Kanpachi Char Siu Recipe
The firmness of kanpachi holds up well to the char siu cooking method, traditionally made with pork. Let the marinade do the work for you, and serve this BBQ fish with anything from rice bowls, to noodles to soups.
1 kanpachi fillet (or other medium-firm white fish)
1 small shallot
6 garlic cloves
1-inch piece of ginger
2 Tablespoons shaoxing wine (dry sherry or mirin work too)
2 Tablespoons hoisin sauce
1 teaspoon Chinese 5 spice
½ teaspoon soy sauce
¼ teaspoon sugar
3 Tablespoons honey
1 Tablespoon shaoxing wine (or dry sherry or mirin)
Very finely mince the shallot, and microplane the garlic. Combine all marinade ingredients in a mixing bowl, and whisk until the sugar has dissolved into the rest of the sauce.
Add to a large ziplock along with the kanpachi, seal the bag removing as much air as possible, and massage the marinade into the fish. Let marinate for at least 1 hour, or overnight. If marinating for any longer than an hour, make sure to keep it in the fridge, and then allow to come to room temperature before cooking.
Preheat the oven to 375°F. Line a baking sheet with foil, then place a rack on top. Spray the rack with a neutral-flavored cooking spray.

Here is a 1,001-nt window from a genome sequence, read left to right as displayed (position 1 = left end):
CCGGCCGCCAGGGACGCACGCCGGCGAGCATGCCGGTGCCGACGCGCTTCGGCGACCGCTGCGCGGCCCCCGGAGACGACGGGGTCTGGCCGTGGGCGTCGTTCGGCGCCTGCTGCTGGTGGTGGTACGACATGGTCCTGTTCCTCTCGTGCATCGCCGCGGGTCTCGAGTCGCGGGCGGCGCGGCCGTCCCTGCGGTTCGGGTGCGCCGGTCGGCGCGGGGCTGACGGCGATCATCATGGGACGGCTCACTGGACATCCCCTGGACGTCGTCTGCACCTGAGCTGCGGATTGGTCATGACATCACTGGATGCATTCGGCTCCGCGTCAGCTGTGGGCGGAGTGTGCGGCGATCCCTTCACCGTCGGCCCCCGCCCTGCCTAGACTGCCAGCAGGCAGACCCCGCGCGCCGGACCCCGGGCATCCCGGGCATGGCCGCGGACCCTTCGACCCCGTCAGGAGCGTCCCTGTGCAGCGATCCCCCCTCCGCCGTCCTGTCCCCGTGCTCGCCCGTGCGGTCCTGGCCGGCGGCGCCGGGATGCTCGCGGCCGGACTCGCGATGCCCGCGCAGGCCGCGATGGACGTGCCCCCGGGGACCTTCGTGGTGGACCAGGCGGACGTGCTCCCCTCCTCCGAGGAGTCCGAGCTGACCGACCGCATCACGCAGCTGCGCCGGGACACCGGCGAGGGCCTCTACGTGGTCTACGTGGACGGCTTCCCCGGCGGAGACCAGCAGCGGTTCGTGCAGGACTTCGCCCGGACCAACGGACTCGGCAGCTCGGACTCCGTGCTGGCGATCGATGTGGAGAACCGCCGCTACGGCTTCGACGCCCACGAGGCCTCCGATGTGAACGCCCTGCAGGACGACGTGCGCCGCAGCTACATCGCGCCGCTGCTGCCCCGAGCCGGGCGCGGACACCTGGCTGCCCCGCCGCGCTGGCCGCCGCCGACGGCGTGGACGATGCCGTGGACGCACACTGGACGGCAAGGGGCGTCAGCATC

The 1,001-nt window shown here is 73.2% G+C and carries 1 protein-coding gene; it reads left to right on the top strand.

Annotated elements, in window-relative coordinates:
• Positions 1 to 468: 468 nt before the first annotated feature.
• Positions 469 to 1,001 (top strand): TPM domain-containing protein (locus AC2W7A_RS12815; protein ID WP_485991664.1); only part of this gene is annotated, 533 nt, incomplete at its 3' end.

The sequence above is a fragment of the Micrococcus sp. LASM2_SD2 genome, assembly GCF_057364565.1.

Take the fish out of the bag, and use your hands to scrape off as much of the marinade as possible. Lay the fish skin-side down on the prepared rack.
Place in the oven for 15-20 minutes, until the fish is cooked through and turning golden.
While the fish cooks, combine the glaze ingredients in a small pot and place over very low heat to warm and allow the ingredients to melt together. Stir, and do not bring to a simmer.
When the fish is done, carefully take it out of the oven and switch to the broiler. Make sure the oven rack is not directly below the broiler, but one level down, so that the fish doesn’t burn.
Brush the fish liberally with the glaze, then place under the broiler for about 3-5 minutes until brown. Take the fish out of the oven, and use a fish spatula to remove from the rack. The fish won’t slice like a classic pork char siu, but can be flaked or cut into portions.